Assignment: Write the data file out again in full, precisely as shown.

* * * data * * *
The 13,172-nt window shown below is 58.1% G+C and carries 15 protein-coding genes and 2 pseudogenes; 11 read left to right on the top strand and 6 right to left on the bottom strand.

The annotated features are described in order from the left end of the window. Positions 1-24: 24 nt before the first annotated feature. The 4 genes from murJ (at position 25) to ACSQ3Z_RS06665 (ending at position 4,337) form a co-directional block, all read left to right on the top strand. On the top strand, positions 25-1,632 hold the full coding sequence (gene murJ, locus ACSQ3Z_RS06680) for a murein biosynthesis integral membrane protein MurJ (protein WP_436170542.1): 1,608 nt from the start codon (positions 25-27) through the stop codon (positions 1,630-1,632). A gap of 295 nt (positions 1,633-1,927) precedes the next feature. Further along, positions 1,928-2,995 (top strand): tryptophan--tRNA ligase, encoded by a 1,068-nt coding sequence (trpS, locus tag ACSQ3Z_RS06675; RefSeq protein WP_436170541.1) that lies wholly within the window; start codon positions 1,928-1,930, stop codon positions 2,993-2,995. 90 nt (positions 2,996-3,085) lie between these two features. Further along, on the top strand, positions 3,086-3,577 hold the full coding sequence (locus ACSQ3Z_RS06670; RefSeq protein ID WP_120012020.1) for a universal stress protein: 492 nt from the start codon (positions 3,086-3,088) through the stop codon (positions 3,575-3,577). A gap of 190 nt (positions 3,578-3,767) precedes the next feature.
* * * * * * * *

The 13,172-nt window shown below is 58.1% G+C and carries 15 protein-coding genes and 2 pseudogenes; 11 read left to right on the top strand and 6 right to left on the bottom strand.

The annotated features are described in order from the left end of the window. Positions 1-24: 24 nt before the first annotated feature. The 4 genes from murJ (at position 25) to ACSQ3Z_RS06665 (ending at position 4,337) form a co-directional block, all read left to right on the top strand. On the top strand, positions 25-1,632 hold the full coding sequence (gene murJ, locus ACSQ3Z_RS06680) for a murein biosynthesis integral membrane protein MurJ (protein WP_436170542.1): 1,608 nt from the start codon (positions 25-27) through the stop codon (positions 1,630-1,632). A gap of 295 nt (positions 1,633-1,927) precedes the next feature. Further along, positions 1,928-2,995 (top strand): tryptophan--tRNA ligase, encoded by a 1,068-nt coding sequence (trpS, locus tag ACSQ3Z_RS06675; RefSeq protein WP_436170541.1) that lies wholly within the window; start codon positions 1,928-1,930, stop codon positions 2,993-2,995. 90 nt (positions 2,996-3,085) lie between these two features. Further along, on the top strand, positions 3,086-3,577 hold the full coding sequence (locus ACSQ3Z_RS06670; RefSeq protein ID WP_120012020.1) for a universal stress protein: 492 nt from the start codon (positions 3,086-3,088) through the stop codon (positions 3,575-3,577). A gap of 190 nt (positions 3,578-3,767) precedes the next feature.